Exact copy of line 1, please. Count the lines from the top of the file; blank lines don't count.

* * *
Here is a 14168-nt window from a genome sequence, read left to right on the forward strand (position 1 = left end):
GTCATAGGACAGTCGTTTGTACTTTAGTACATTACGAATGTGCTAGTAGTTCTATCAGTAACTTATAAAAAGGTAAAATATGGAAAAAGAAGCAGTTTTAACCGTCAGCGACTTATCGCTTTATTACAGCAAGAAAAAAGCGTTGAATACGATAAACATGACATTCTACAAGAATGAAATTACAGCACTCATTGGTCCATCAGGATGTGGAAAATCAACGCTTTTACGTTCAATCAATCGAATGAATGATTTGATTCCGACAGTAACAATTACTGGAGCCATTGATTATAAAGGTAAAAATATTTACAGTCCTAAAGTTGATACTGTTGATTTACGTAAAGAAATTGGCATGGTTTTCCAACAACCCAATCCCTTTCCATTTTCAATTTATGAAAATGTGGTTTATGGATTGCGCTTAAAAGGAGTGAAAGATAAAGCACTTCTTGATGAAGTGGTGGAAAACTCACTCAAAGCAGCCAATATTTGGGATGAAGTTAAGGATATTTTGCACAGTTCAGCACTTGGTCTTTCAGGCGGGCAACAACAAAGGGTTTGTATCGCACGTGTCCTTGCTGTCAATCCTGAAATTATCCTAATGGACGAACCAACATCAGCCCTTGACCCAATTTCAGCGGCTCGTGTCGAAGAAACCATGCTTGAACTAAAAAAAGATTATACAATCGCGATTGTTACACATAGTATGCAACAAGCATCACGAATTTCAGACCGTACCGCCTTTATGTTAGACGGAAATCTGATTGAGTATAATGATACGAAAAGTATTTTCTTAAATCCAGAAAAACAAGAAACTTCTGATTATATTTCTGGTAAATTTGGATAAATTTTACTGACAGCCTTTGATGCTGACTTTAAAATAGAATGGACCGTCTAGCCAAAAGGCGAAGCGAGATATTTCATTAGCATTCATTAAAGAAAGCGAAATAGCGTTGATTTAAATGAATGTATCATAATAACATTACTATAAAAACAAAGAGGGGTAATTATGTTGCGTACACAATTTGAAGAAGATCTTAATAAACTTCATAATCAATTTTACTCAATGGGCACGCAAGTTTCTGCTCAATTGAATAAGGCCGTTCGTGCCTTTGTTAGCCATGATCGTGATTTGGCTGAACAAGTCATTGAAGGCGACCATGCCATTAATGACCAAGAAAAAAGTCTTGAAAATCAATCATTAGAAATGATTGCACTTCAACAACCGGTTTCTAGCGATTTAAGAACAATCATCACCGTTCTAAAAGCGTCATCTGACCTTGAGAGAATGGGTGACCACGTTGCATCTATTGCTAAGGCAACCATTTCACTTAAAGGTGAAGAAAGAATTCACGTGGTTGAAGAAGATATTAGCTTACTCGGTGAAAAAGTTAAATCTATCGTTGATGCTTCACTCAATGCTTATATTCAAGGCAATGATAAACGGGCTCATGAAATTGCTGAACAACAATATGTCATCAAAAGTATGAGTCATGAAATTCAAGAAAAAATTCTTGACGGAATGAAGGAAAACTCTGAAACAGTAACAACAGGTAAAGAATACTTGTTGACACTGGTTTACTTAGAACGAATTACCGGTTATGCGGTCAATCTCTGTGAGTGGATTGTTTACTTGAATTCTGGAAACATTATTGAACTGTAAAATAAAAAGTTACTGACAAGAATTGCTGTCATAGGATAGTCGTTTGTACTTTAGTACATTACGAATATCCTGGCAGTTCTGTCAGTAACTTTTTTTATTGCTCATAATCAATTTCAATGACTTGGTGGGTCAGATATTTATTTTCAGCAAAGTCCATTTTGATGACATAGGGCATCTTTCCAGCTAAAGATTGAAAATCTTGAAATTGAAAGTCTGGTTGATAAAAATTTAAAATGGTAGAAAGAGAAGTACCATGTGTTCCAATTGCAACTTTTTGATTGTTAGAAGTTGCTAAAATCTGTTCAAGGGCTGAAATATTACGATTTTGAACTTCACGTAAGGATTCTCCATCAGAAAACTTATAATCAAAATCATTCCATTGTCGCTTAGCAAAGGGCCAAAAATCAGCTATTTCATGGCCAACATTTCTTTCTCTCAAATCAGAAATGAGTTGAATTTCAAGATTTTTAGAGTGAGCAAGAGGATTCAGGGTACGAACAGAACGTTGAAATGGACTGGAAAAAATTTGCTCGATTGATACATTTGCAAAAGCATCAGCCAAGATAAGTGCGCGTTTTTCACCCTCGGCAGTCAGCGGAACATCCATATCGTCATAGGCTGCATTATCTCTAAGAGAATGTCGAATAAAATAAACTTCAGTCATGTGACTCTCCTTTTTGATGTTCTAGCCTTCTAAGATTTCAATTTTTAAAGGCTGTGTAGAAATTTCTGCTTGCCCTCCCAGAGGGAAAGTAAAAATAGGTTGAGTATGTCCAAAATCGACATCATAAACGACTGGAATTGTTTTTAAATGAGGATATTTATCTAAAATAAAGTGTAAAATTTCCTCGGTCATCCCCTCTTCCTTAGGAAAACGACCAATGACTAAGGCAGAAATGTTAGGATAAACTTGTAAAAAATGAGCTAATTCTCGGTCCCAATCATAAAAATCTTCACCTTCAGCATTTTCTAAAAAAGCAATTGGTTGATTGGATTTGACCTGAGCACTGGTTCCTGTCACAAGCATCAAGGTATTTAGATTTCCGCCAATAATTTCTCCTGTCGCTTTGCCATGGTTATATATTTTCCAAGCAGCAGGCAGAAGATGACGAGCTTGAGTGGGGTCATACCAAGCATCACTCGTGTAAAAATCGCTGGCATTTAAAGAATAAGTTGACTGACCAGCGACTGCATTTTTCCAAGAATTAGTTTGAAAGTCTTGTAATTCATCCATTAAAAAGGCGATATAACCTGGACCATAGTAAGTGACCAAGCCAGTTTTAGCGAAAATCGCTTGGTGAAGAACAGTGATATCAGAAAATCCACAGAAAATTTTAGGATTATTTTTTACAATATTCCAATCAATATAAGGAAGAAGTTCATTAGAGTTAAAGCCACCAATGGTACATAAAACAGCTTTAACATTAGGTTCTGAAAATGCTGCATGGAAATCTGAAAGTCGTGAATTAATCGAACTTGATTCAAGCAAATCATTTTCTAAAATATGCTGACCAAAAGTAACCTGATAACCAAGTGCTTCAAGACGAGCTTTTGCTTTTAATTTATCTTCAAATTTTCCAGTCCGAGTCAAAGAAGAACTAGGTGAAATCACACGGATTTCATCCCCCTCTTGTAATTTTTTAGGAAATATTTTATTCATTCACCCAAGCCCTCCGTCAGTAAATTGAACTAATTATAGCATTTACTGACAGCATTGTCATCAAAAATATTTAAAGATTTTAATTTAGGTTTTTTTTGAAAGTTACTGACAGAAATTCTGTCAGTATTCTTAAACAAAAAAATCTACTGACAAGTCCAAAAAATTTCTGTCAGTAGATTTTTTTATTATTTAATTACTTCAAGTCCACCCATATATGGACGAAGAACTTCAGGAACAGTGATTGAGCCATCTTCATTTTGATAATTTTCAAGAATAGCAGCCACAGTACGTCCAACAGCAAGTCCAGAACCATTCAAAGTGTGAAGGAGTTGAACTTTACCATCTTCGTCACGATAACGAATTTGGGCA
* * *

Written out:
Here is a 14168-nt window from a genome sequence, read left to right on the forward strand (position 1 = left end):